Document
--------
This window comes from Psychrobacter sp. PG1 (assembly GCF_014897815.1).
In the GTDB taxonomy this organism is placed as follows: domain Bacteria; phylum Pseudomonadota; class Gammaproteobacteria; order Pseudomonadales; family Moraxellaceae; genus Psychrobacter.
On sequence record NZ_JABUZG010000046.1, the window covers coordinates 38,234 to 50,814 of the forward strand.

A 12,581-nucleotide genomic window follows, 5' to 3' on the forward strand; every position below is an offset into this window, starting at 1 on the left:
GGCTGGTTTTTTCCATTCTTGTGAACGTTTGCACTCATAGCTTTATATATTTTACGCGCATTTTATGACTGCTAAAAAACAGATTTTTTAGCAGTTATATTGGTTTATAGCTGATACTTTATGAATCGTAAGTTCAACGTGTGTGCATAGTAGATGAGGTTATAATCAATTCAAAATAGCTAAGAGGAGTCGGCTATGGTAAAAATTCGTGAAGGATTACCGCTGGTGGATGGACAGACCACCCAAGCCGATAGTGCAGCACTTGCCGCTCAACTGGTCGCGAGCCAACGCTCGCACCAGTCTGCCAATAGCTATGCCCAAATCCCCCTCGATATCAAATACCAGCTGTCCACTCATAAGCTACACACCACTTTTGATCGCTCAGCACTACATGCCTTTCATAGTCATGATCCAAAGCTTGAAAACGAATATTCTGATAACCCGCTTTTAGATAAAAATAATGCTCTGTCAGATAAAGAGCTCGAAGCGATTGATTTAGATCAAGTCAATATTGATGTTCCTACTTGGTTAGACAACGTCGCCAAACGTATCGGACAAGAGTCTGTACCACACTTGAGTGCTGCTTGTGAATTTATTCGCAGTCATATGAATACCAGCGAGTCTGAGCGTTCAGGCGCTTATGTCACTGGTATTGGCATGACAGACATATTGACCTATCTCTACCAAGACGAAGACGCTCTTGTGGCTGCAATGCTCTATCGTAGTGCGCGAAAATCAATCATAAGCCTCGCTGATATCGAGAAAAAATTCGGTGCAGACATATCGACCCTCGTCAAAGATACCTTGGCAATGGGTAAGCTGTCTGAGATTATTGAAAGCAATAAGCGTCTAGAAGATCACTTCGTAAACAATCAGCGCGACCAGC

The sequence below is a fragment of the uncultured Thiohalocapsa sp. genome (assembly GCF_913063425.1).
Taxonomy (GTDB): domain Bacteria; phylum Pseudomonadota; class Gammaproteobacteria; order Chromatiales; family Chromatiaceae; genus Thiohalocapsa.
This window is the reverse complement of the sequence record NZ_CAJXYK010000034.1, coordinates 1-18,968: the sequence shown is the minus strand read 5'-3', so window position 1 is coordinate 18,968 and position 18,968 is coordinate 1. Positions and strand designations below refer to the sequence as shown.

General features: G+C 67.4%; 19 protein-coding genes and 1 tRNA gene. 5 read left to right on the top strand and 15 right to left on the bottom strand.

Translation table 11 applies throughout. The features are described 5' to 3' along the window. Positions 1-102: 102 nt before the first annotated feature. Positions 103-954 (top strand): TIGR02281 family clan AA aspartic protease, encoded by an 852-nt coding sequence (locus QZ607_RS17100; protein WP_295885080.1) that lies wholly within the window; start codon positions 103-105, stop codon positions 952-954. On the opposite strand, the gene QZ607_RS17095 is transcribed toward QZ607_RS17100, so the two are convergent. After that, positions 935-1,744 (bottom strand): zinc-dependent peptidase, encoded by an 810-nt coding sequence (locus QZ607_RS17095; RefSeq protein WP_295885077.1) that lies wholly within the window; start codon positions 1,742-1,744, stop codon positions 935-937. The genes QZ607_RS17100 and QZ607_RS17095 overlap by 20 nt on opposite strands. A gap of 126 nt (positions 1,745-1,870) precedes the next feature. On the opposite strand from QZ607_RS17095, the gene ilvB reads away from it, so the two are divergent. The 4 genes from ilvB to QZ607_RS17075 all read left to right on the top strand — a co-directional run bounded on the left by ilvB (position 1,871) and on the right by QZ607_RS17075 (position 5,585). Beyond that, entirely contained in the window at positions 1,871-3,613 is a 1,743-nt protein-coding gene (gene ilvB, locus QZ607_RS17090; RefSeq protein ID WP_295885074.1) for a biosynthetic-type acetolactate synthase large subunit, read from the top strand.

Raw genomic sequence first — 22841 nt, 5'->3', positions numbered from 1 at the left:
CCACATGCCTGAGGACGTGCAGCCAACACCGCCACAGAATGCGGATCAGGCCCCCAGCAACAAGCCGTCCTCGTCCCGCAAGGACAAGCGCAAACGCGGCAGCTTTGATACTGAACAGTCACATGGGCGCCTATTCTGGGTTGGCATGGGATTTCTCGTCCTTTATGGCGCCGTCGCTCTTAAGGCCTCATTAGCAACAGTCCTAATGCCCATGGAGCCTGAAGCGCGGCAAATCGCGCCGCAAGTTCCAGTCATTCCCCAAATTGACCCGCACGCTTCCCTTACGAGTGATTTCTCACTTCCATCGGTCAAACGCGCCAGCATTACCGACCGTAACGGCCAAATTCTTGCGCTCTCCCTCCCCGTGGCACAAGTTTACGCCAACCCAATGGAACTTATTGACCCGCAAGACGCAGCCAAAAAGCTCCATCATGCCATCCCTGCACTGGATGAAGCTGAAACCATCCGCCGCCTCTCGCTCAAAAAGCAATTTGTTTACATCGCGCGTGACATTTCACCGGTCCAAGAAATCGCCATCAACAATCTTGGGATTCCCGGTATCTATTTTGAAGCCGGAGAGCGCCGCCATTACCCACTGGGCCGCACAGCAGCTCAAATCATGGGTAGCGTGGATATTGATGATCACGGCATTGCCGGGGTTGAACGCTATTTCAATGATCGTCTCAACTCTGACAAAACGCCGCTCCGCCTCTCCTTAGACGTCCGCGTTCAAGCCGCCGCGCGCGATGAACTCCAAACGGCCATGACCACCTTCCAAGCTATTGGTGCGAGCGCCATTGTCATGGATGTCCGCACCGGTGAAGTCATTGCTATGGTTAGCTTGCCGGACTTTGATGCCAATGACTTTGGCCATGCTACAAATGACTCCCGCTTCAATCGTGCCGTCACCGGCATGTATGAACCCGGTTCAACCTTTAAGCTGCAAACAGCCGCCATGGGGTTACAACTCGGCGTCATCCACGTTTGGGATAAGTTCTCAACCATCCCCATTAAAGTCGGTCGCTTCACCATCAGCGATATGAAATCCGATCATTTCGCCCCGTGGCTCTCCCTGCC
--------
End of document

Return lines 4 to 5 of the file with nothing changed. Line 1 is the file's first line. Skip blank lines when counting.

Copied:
A 12,581-nucleotide genomic window follows, 5' to 3' on the forward strand; every position below is an offset into this window, starting at 1 on the left:
GGCTGGTTTTTTCCATTCTTGTGAACGTTTGCACTCATAGCTTTATATATTTTACGCGCATTTTATGACTGCTAAAAAACAGATTTTTTAGCAGTTATATTGGTTTATAGCTGATACTTTATGAATCGTAAGTTCAACGTGTGTGCATAGTAGATGAGGTTATAATCAATTCAAAATAGCTAAGAGGAGTCGGCTATGGTAAAAATTCGTGAAGGATTACCGCTGGTGGATGGACAGACCACCCAAGCCGATAGTGCAGCACTTGCCGCTCAACTGGTCGCGAGCCAACGCTCGCACCAGTCTGCCAATAGCTATGCCCAAATCCCCCTCGATATCAAATACCAGCTGTCCACTCATAAGCTACACACCACTTTTGATCGCTCAGCACTACATGCCTTTCATAGTCATGATCCAAAGCTTGAAAACGAATATTCTGATAACCCGCTTTTAGATAAAAATAATGCTCTGTCAGATAAAGAGCTCGAAGCGATTGATTTAGATCAAGTCAATATTGATGTTCCTACTTGGTTAGACAACGTCGCCAAACGTATCGGACAAGAGTCTGTACCACACTTGAGTGCTGCTTGTGAATTTATTCGCAGTCATATGAATACCAGCGAGTCTGAGCGTTCAGGCGCTTATGTCACTGGTATTGGCATGACAGACATATTGACCTATCTCTACCAAGACGAAGACGCTCTTGTGGCTGCAATGCTCTATCGTAGTGCGCGAAAATCAATCATAAGCCTCGCTGATATCGAGAAAAAATTCGGTGCAGACATATCGACCCTCGTCAAAGATACCTTGGCAATGGGTAAGCTGTCTGAGATTATTGAAAGCAATAAGCGTCTAGAAGATCACTTCGTAAACAATCAGCGCGACCAGC